The Game of Life – Social Games and the Apocalypse- 1 comment(s)
A recent All Facebook infographic showed that 53 per cent of Facebook users play social games like Farmville, Mafia Wars, or, my favorite, PetVille. Of the 265 million Facebook gamers who spend 210 minutes on average playing games each month, they account for a total of 927 million hours of game time per month.
Tending to virtual cattle and crops, while noble in some circles, seems like an odd way to spend one’s time. But social gaming companies like Zynga are happy enough to monetize these activities through in game-benefits, for example food for your pet or equipment for a friend’s farm, something that 20 per cent of game players are all too happy to fork over real life cash for. Needless to say, Facebook sees games and currencies as an emerging revenue stream. But there’s also another way to look at it.
Professor and game designer Jesse Schell has warned of the coming Gamepocalypse, the idea that the rules and incentives that structure games are slowly creeping into real life. Imagine a sensor in your toothbrush that measured how long or thoroughly you brushed, and then awarded you points that translated into real life discounts on dental products. Or, lets say that each time you stepped on your scale it tweeted your weight, and depending on how well you’d been taking care of yourself, your insurance premiums adjusted to reflect that. This isn’t too far fetched. Schell notes “…anybody who has a product that can sense that the product is being used … they’re going to want to create motivations for you to use the product,” and that “fundamentally, they’re going to make games out of it, because games are reward-based systems that motivate us to do things.”
Location based platforms like Foursquare and SCVNGR already do this by incentivizing users to check-in at various locations in order to earn points, badges or discounts on products, among other things. Companies as large as Nike and MacDonald’s, which increased foot traffic to restaurants in a Foursquare pilot program by 33 per cent, have started using these tools for relatively successful marketing campaigns. But of course the incentives of social gaming aren’t only for marketing consumer products. Enterprise and educational institutions are starting to use games to engage their audiences as well.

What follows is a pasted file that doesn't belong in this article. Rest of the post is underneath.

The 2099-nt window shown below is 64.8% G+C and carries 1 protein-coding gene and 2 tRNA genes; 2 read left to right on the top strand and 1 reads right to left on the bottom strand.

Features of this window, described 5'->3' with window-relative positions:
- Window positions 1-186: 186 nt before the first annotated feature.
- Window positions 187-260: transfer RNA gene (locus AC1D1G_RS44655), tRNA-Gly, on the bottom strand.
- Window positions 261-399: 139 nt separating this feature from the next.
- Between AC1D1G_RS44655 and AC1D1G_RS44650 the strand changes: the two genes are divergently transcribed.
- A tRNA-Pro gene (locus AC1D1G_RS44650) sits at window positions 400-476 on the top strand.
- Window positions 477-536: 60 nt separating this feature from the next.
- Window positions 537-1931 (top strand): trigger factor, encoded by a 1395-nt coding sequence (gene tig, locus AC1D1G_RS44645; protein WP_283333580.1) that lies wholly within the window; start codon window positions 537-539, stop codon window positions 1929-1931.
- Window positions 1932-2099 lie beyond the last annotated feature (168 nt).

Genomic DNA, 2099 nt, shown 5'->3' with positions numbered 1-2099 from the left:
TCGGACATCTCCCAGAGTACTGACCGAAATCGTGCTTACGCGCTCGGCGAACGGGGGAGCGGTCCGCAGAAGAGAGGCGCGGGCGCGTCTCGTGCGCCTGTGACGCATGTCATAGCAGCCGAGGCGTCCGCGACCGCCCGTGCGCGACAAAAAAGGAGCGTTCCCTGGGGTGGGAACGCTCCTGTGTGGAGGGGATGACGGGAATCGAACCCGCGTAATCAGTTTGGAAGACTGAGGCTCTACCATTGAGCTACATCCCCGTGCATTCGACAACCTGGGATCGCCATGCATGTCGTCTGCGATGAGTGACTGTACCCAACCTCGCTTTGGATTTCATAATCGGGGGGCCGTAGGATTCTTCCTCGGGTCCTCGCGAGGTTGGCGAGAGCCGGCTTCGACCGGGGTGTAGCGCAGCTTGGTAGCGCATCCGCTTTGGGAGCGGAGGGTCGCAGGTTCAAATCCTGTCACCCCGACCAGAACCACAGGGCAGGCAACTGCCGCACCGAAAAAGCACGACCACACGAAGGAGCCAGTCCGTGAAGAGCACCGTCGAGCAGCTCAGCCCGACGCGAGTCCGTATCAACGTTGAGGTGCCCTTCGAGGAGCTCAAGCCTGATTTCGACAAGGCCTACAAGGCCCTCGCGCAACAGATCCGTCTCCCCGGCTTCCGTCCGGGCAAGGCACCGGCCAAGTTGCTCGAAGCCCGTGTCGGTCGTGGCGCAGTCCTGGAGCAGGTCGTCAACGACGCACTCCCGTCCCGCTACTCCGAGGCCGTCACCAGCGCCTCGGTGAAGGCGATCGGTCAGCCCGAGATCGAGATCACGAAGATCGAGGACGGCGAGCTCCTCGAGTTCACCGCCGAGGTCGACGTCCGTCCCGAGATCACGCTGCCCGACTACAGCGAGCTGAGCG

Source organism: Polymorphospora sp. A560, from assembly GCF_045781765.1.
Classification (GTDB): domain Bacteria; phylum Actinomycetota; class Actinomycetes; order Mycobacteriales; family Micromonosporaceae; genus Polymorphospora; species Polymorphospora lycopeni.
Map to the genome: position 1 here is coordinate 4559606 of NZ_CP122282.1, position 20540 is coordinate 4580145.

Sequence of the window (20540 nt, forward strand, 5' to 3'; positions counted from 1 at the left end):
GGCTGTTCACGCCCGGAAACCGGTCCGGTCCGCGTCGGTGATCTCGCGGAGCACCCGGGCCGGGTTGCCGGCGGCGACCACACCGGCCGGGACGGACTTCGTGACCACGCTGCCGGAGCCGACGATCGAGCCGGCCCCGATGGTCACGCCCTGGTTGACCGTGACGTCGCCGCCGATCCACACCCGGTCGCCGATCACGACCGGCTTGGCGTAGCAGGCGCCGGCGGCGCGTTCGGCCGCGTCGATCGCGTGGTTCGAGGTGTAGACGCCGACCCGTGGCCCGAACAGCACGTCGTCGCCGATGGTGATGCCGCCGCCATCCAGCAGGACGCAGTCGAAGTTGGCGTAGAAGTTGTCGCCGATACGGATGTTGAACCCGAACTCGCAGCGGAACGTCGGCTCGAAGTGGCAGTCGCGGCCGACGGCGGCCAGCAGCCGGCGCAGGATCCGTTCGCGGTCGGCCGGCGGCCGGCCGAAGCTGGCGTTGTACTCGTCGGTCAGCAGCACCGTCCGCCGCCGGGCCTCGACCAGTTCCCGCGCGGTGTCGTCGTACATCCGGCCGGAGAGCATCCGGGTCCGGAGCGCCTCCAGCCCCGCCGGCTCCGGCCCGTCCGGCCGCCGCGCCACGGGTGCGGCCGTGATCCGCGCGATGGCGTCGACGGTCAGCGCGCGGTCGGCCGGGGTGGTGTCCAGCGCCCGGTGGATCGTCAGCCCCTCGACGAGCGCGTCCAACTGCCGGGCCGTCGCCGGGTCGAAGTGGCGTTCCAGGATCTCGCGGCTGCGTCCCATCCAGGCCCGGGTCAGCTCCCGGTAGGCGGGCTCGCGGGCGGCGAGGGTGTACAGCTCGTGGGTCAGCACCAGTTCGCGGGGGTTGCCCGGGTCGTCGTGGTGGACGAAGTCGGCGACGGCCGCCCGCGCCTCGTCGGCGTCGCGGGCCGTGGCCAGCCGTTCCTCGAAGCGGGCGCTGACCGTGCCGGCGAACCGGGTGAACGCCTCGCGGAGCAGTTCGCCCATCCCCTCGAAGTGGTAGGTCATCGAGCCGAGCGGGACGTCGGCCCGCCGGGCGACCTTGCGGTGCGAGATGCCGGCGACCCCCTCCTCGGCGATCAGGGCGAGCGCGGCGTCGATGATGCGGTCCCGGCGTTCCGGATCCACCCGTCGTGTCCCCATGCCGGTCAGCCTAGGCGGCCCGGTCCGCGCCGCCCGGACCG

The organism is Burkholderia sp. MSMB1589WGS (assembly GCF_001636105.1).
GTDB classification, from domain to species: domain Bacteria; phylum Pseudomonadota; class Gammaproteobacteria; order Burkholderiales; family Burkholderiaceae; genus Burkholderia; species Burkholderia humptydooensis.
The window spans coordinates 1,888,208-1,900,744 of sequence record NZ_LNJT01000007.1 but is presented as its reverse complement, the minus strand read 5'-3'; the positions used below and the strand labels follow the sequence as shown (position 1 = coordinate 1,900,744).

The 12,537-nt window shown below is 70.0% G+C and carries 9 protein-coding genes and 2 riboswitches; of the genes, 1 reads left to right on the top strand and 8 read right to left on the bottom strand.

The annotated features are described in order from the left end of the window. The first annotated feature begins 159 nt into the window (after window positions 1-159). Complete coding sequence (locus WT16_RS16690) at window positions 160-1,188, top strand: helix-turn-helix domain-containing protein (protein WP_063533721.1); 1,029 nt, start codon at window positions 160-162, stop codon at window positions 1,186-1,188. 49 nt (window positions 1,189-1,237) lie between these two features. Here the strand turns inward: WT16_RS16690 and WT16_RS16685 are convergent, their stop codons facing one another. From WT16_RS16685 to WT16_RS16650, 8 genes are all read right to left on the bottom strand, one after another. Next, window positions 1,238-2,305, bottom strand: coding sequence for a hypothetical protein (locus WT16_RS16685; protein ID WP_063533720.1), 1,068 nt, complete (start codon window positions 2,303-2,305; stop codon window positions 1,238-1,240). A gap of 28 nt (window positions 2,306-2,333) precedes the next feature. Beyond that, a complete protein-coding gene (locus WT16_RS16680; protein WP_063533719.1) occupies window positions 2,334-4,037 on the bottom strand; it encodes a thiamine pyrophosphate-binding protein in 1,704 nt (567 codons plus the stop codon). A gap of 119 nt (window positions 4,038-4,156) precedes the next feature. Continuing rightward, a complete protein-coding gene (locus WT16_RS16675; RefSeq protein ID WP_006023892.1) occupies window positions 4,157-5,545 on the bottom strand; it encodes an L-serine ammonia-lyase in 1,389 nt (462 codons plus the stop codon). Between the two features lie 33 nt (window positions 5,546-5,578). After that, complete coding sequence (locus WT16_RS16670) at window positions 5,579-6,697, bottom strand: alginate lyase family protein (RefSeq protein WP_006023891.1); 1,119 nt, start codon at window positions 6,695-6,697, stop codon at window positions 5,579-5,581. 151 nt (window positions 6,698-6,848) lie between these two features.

IBM CityOne is a city-building simulation game that allows players to plan and manage the development of a large city, from population control, urban planning, and economic and infrastructure development. Conveniently and artfully embedded into the game are consultants introducing you to a host of services and solutions that IBM currently offers, which is essentially an effort to build a community around IBM’s brand and products.
A recent New York Times Magazine article profiled a school in New York that has integrated technology, design, and games into each and every part of its curriculum, teaching the fundamentals of problem-based learning to help students tackle complex issues in small or large teams. One of the teachers at the school described it this way:
Building a game — even the kind of simple game a sixth grader might build — is equivalent to building a miniworld, a dynamic system governed by a set of rules, complete with challenges, obstacles and goals. At its best, game design can be an interdisciplinary exercise involving math, writing, art, computer programming, deductive reasoning and critical thinking skills. If children can build, play and understand games that work, it’s possible that someday they will understand and design systems that work. And the world is full of complicated systems.
Schell, however, suggests that the Gamepocalypse isn’t something we should fear. Even if social gamers are incentivized through advertising and promotion, Schell believes that the growing sophistication of gaming design could somehow encourage us to be better people. The social psychology behind online social gaming involves the reciprocity effect, where one act of giving, an invitation to play, a gift for your virtual poodle, engenders another act of giving. This is the sweet sauce of social networks and gaming. Its communities grow like well-tended crop.
Naturally opportunities for shrewd and business-minded game developers abound, and more broadly game and experience designers. There are also opportunities for co-founder of Facebook types like Eduardo Saverin, who has been reportedly living in Singapore and funding ventures for Facebook game developers. The funny thing about Singapore is that it’s right next to Facebook’s second largest market, Indonesia. Game on.
A graduate of Seneca College's Corporate Communications program, Ron is interested in the intersection between technology and culture. Having maintained a blog for 6 years and developed a couple of social media projects, he's looking forward to contributing his ideas on the what's next in the digital space.
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